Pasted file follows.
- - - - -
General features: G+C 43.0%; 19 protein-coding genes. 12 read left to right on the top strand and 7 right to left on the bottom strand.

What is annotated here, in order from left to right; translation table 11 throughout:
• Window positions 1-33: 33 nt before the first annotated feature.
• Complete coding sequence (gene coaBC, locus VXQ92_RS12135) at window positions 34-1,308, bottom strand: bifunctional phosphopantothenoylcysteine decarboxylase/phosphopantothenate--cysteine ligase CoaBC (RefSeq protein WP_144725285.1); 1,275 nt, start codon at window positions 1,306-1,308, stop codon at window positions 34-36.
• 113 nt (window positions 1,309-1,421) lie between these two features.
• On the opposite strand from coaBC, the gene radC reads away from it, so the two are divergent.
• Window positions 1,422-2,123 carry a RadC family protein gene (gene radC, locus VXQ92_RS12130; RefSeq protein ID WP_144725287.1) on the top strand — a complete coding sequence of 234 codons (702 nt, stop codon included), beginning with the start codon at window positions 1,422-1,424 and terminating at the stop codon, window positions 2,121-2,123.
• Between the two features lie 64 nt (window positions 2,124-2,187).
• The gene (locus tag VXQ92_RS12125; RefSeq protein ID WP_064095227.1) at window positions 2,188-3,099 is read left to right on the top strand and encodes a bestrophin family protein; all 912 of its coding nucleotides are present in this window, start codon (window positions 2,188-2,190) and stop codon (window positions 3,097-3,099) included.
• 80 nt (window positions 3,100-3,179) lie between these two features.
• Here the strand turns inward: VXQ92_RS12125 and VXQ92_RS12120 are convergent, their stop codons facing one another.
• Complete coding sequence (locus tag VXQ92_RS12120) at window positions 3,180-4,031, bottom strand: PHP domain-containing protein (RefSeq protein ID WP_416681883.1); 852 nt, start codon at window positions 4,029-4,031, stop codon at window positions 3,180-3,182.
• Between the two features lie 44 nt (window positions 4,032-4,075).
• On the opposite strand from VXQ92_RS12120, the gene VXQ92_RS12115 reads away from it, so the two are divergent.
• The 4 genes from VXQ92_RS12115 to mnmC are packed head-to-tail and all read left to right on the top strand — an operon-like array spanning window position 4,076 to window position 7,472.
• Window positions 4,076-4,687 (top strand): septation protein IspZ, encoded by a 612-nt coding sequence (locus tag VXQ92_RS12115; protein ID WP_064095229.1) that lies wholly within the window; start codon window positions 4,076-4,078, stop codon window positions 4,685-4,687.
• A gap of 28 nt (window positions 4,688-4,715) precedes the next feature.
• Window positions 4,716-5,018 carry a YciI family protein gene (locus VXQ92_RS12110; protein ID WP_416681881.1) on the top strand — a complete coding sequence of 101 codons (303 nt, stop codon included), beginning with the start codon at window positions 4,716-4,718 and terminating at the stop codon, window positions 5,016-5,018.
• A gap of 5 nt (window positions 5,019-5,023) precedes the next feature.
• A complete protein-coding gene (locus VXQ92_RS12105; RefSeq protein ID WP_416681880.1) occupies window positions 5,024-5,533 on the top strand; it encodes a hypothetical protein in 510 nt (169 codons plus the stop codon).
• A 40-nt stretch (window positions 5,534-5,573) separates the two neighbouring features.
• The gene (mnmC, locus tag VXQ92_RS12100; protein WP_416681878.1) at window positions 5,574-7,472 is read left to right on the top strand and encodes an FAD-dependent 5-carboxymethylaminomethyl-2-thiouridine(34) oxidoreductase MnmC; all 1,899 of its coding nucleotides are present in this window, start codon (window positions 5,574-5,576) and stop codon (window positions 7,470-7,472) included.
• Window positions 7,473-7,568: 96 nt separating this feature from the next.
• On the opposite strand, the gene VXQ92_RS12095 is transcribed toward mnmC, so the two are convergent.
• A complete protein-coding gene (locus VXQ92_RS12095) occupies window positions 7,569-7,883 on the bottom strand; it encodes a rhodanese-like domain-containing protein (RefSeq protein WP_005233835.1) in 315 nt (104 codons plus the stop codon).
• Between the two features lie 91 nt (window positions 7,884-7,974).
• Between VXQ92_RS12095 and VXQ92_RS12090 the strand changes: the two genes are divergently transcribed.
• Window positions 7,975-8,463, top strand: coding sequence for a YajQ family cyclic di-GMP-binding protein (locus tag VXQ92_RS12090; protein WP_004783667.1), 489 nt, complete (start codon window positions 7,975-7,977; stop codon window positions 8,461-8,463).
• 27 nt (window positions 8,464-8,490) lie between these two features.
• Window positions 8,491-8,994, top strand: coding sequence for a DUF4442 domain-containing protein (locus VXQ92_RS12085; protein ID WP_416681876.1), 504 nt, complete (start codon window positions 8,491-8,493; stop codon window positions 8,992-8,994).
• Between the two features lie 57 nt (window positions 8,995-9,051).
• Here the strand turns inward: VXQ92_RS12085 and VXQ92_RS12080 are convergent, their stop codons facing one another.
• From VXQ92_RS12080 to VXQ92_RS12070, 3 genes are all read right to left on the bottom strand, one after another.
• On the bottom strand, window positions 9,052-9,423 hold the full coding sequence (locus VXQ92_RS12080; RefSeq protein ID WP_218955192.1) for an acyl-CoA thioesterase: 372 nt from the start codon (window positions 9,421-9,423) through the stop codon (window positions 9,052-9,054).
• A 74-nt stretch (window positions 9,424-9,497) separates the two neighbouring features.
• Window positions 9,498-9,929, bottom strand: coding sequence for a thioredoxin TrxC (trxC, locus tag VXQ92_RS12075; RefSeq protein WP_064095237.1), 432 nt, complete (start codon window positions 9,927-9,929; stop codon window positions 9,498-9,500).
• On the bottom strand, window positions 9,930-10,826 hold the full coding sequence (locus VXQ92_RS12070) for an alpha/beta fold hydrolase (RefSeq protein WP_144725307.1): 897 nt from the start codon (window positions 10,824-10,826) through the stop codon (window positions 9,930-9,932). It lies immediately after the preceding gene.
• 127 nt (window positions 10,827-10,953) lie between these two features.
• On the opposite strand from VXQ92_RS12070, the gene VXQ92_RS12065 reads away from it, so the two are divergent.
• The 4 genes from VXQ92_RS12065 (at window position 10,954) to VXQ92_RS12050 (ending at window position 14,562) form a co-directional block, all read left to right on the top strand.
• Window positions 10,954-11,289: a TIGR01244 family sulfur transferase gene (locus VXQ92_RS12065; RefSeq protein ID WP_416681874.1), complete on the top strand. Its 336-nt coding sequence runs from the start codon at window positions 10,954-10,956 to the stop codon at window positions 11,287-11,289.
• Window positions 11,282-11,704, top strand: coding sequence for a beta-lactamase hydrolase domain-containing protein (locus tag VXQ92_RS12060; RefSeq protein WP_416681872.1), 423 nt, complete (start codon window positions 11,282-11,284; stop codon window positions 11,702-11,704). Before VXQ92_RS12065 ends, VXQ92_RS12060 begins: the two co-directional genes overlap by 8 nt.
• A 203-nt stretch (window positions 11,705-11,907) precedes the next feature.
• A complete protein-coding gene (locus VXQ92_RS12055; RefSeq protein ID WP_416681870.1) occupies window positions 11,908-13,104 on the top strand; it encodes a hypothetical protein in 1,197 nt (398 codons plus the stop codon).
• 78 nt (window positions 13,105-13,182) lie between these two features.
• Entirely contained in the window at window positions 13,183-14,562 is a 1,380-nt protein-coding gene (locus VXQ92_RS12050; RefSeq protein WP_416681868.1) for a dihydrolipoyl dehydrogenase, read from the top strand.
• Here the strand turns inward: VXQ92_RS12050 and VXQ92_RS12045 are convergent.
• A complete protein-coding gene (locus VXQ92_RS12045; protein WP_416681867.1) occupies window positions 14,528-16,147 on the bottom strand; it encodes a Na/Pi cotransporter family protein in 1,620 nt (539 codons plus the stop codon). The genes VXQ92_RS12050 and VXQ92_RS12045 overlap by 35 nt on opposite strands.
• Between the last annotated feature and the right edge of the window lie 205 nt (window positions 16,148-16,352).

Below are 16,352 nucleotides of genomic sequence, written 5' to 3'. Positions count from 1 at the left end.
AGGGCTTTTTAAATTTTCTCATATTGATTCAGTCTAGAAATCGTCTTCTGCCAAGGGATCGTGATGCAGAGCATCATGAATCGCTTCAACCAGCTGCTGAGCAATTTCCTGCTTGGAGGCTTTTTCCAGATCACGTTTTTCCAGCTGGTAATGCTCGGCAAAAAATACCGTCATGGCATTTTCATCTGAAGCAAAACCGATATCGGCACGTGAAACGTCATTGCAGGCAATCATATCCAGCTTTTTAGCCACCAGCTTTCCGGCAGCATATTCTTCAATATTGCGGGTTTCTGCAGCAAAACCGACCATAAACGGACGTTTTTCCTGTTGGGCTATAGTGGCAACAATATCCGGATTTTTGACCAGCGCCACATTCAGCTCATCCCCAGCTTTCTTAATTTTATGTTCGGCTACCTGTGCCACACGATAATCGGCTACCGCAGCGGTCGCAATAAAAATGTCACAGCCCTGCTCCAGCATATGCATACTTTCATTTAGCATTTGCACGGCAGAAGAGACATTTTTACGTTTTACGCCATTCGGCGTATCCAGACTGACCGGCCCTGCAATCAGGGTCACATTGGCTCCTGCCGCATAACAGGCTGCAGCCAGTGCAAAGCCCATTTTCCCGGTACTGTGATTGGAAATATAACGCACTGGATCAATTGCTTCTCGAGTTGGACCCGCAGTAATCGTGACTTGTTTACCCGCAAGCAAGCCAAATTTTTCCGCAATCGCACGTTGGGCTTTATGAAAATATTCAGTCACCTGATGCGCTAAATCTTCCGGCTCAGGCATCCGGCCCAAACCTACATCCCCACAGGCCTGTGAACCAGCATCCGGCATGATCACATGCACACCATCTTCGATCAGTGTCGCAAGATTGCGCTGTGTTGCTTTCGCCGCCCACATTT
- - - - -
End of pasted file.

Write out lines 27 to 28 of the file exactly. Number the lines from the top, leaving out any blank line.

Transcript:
• Between VXQ92_RS12095 and VXQ92_RS12090 the strand changes: the two genes are divergently transcribed.
• Window positions 7,975-8,463, top strand: coding sequence for a YajQ family cyclic di-GMP-binding protein (locus tag VXQ92_RS12090; protein WP_004783667.1), 489 nt, complete (start codon window positions 7,975-7,977; stop codon window positions 8,461-8,463).